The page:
Recent reports have revealed that the Chinese communist regime is providing technology to Russia for its war in Ukraine, despite international sanctions and export controls. A Wall Street Journal review of Russian customs data on Feb. 4 demonstrated that state-owned defense companies in China have been shipping navigation equipment, jamming technology, and jet-fighter parts to sanctioned Russian government-owned defense companies. Private Chinese companies have also been exporting military and civilian dual-use goods to Russia.
The WSJ review analyzed more than 84,000 shipments recorded by Russia’s customs office since the West launched economic sanctions on Russia last year, particularly goods that are critical to Russia’s military. The records include details of each shipment, such as dates, shippers, recipients, purchasers, addresses, and product descriptions. The review noted that records may not include all shipments.
The sanctions have not stopped Russia from obtaining the technologies it needs for its military, including semiconductors, through countries that have not joined the U.S.-led export controls, such as Turkey, the United Arab Emirates, and China, as the WSJ’s review of customs and corporate records show. An analyst from NGO C4ADS commented that Chinese state-owned defense companies are still sending military-applicable parts to sanctioned Russian defense companies, which have been recorded using these parts in Russia’s war in Ukraine.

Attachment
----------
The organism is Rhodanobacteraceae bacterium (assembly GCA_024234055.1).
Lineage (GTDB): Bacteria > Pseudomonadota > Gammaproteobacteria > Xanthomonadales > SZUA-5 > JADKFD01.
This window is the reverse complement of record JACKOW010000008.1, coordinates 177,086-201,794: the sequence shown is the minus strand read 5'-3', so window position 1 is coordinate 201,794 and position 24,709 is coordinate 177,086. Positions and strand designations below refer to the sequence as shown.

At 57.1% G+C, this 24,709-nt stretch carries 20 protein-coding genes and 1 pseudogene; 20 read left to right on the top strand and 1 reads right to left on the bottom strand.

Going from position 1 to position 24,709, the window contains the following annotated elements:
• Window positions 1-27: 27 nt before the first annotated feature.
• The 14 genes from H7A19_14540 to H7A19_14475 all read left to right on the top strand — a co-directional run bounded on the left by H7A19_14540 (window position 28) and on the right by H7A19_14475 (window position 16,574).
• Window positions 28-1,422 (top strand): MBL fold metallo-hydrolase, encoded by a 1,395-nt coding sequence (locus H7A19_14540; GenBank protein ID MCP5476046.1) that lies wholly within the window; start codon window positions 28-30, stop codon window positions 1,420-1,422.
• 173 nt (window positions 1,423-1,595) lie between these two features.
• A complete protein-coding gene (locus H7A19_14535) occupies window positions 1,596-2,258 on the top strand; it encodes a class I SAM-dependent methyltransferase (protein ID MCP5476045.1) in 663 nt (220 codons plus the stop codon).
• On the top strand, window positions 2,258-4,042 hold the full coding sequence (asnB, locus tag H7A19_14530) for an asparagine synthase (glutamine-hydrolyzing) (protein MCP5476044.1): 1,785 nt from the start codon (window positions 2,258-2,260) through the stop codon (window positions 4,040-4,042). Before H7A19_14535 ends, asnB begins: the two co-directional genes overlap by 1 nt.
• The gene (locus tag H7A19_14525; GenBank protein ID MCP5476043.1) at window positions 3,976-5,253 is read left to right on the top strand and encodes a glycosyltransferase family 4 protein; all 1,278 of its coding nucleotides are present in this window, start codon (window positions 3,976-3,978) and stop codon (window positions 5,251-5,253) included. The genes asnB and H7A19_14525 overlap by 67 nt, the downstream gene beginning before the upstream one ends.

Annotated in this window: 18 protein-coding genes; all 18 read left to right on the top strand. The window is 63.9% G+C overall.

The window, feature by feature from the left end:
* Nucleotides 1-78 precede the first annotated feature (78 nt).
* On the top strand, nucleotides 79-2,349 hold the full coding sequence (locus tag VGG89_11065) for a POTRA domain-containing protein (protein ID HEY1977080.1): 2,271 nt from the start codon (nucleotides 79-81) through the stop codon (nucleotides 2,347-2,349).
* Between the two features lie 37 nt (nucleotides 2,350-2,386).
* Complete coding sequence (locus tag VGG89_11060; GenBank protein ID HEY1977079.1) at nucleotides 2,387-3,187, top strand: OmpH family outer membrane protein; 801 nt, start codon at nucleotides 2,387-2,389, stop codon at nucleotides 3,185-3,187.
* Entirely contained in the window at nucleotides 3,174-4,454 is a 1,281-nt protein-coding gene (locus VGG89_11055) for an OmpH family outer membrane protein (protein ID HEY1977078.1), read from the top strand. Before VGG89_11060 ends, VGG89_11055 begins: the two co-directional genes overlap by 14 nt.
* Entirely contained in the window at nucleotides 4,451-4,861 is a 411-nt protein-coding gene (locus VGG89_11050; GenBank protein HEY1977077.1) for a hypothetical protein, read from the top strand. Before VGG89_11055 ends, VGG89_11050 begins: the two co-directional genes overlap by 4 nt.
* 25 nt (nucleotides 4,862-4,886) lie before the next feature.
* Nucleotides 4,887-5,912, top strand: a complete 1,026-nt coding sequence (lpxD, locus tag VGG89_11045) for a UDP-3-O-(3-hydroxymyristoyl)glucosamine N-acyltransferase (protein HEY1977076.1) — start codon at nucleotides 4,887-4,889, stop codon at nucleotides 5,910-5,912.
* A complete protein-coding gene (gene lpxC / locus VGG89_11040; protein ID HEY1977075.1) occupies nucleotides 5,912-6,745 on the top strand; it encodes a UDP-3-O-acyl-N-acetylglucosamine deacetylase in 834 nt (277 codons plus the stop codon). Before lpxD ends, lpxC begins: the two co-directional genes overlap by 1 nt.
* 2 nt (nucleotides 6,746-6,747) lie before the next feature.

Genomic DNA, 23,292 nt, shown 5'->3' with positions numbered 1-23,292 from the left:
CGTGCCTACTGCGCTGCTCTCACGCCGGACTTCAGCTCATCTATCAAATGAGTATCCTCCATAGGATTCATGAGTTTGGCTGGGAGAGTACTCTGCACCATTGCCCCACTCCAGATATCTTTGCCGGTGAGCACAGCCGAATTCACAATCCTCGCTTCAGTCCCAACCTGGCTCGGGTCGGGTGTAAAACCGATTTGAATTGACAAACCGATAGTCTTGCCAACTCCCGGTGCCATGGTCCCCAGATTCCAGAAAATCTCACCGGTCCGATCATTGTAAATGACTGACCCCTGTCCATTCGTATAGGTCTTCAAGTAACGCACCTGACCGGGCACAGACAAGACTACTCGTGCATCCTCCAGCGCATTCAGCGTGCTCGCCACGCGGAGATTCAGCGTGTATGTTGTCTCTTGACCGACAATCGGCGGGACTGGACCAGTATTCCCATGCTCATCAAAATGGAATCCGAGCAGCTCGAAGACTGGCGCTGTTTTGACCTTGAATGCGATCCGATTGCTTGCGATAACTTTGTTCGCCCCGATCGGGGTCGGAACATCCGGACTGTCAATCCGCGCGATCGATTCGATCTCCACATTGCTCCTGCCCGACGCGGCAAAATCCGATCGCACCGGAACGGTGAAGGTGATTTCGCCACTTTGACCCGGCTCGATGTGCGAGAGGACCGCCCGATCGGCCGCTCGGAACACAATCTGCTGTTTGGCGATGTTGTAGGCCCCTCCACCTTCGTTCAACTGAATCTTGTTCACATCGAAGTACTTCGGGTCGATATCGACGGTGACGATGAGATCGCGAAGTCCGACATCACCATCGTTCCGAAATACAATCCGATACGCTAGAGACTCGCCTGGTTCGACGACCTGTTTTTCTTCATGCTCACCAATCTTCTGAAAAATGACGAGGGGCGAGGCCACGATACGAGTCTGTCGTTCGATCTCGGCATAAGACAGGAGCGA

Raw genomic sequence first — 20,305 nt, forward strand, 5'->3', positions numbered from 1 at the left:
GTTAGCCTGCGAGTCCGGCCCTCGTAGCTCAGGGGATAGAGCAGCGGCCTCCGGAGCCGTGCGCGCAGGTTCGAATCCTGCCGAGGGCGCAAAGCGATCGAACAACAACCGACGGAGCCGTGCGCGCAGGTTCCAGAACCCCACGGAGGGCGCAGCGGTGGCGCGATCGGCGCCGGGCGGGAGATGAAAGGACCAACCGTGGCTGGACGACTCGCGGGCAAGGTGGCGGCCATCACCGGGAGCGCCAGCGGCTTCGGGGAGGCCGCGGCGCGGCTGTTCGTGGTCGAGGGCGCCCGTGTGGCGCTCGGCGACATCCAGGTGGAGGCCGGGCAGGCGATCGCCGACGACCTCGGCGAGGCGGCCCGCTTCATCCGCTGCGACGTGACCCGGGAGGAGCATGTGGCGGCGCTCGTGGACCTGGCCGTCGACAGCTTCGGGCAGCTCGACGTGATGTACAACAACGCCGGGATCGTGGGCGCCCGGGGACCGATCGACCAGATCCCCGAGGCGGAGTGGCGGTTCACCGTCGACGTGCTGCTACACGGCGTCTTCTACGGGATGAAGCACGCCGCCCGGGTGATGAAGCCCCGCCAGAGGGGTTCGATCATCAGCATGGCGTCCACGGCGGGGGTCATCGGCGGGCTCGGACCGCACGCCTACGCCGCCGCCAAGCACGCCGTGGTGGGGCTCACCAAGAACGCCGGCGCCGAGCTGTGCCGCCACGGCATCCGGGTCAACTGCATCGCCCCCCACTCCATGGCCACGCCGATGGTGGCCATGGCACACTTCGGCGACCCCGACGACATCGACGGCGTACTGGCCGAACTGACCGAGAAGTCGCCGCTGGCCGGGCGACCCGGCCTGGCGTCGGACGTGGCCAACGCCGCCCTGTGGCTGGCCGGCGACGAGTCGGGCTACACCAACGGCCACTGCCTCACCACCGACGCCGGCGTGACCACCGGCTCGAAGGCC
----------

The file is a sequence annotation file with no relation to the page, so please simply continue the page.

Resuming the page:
A spokesperson of the Chinese Embassy to the United States denied “China provides ‘aid’ to Russia.” International media have reported that millions of chips made in the Netherlands have flowed to Russia through Chinese and Hong Kong companies to evade sanctions. According to the Institute of International Finance (IIF), Russia’s semiconductor purchases totaled $2.45 billion between January and September last year, with 40% of the purchases coming from China and Hong Kong. Dutch national broadcaster NOS reported that since Russia invaded Ukraine in February 2022, millions of Dutch-made chips have been resold to Russia through Chinese companies.
U.S.-based current affairs commentator Wang He told The Epoch Times that the Chinese communist regime will continue its current policy, “which is not to publicly condemn Russia, meanwhile aid Russian in private. In its dealing with the United States, it will flatly deny that Chinese state-owned companies are acting on behalf of the Chinese regime.” Su Tze-yun, director of the Taiwanese think tank The Institute for National Defense and Security Research, told The Epoch Times that the United States’ grand strategy in dealing with the relationship with China and Russia is to first continue to isolate Russia, and then concentrate on dealing with the Chinese communist regime. He predicted that the Ukrainian counterattack in March to April may bring the Russo-Ukrainian War to an end, which will be a turning point for the global political structure. At that time, major countries in the world will focus on encircling the Chinese regime, and their countermeasures against Beijing will increase.
Hou Junlin, Lin Cenxin, and Yi Ru contributed to this report.